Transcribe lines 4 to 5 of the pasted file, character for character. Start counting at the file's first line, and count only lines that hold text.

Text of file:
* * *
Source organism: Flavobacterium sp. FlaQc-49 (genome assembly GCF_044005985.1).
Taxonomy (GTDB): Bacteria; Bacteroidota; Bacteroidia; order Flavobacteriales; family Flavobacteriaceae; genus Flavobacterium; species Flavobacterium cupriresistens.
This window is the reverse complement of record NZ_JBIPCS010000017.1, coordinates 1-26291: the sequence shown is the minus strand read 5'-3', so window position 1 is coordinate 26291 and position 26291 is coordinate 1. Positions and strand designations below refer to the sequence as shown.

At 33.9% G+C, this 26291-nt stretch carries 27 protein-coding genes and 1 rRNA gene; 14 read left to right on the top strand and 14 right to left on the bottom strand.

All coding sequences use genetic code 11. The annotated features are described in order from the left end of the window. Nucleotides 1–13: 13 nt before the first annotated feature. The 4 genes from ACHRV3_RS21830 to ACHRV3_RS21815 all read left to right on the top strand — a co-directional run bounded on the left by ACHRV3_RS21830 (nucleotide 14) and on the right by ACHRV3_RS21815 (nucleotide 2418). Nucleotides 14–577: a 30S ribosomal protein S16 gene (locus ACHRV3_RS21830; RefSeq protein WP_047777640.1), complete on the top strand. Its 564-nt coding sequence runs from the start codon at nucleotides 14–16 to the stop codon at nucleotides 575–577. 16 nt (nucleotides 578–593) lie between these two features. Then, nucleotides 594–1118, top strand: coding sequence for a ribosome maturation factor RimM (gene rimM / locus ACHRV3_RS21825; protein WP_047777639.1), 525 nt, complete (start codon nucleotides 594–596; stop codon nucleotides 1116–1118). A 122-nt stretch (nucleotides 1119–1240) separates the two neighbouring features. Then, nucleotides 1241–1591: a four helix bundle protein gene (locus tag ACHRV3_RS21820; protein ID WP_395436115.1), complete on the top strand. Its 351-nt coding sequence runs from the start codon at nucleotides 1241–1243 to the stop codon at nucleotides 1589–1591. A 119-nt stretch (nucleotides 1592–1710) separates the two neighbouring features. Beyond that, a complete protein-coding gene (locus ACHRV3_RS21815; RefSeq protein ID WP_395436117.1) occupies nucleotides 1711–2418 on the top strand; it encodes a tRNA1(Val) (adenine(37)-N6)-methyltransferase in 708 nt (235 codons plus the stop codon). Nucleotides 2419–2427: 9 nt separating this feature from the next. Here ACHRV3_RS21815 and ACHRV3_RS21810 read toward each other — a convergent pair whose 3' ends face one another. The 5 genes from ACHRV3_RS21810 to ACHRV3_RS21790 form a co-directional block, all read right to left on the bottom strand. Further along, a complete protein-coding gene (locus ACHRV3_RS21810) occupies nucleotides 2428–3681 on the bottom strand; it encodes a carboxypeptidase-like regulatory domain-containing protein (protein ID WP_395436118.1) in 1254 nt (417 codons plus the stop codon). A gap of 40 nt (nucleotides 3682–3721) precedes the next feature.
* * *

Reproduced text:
At 33.9% G+C, this 26291-nt stretch carries 27 protein-coding genes and 1 rRNA gene; 14 read left to right on the top strand and 14 right to left on the bottom strand.

All coding sequences use genetic code 11. The annotated features are described in order from the left end of the window. Nucleotides 1–13: 13 nt before the first annotated feature. The 4 genes from ACHRV3_RS21830 to ACHRV3_RS21815 all read left to right on the top strand — a co-directional run bounded on the left by ACHRV3_RS21830 (nucleotide 14) and on the right by ACHRV3_RS21815 (nucleotide 2418). Nucleotides 14–577: a 30S ribosomal protein S16 gene (locus ACHRV3_RS21830; RefSeq protein WP_047777640.1), complete on the top strand. Its 564-nt coding sequence runs from the start codon at nucleotides 14–16 to the stop codon at nucleotides 575–577. 16 nt (nucleotides 578–593) lie between these two features. Then, nucleotides 594–1118, top strand: coding sequence for a ribosome maturation factor RimM (gene rimM / locus ACHRV3_RS21825; protein WP_047777639.1), 525 nt, complete (start codon nucleotides 594–596; stop codon nucleotides 1116–1118). A 122-nt stretch (nucleotides 1119–1240) separates the two neighbouring features. Then, nucleotides 1241–1591: a four helix bundle protein gene (locus tag ACHRV3_RS21820; protein ID WP_395436115.1), complete on the top strand. Its 351-nt coding sequence runs from the start codon at nucleotides 1241–1243 to the stop codon at nucleotides 1589–1591. A 119-nt stretch (nucleotides 1592–1710) separates the two neighbouring features. Beyond that, a complete protein-coding gene (locus ACHRV3_RS21815; RefSeq protein ID WP_395436117.1) occupies nucleotides 1711–2418 on the top strand; it encodes a tRNA1(Val) (adenine(37)-N6)-methyltransferase in 708 nt (235 codons plus the stop codon). Nucleotides 2419–2427: 9 nt separating this feature from the next. Here ACHRV3_RS21815 and ACHRV3_RS21810 read toward each other — a convergent pair whose 3' ends face one another. The 5 genes from ACHRV3_RS21810 to ACHRV3_RS21790 form a co-directional block, all read right to left on the bottom strand. Further along, a complete protein-coding gene (locus ACHRV3_RS21810) occupies nucleotides 2428–3681 on the bottom strand; it encodes a carboxypeptidase-like regulatory domain-containing protein (protein ID WP_395436118.1) in 1254 nt (417 codons plus the stop codon). A gap of 40 nt (nucleotides 3682–3721) precedes the next feature.